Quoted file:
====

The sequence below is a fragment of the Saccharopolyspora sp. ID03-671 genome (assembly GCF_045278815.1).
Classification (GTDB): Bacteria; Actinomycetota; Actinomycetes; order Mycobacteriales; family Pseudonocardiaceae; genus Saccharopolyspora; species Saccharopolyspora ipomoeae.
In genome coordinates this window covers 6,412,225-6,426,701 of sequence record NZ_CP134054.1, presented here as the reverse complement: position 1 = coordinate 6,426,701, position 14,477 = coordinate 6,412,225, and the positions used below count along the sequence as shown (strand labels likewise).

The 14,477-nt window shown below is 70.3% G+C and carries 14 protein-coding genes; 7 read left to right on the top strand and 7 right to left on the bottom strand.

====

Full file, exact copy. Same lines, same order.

The sequence below is a fragment of the Saccharopolyspora sp. ID03-671 genome (assembly GCF_045278815.1).
Classification (GTDB): Bacteria; Actinomycetota; Actinomycetes; order Mycobacteriales; family Pseudonocardiaceae; genus Saccharopolyspora; species Saccharopolyspora ipomoeae.
In genome coordinates this window covers 6,412,225-6,426,701 of sequence record NZ_CP134054.1, presented here as the reverse complement: position 1 = coordinate 6,426,701, position 14,477 = coordinate 6,412,225, and the positions used below count along the sequence as shown (strand labels likewise).

The 14,477-nt window shown below is 70.3% G+C and carries 14 protein-coding genes; 7 read left to right on the top strand and 7 right to left on the bottom strand.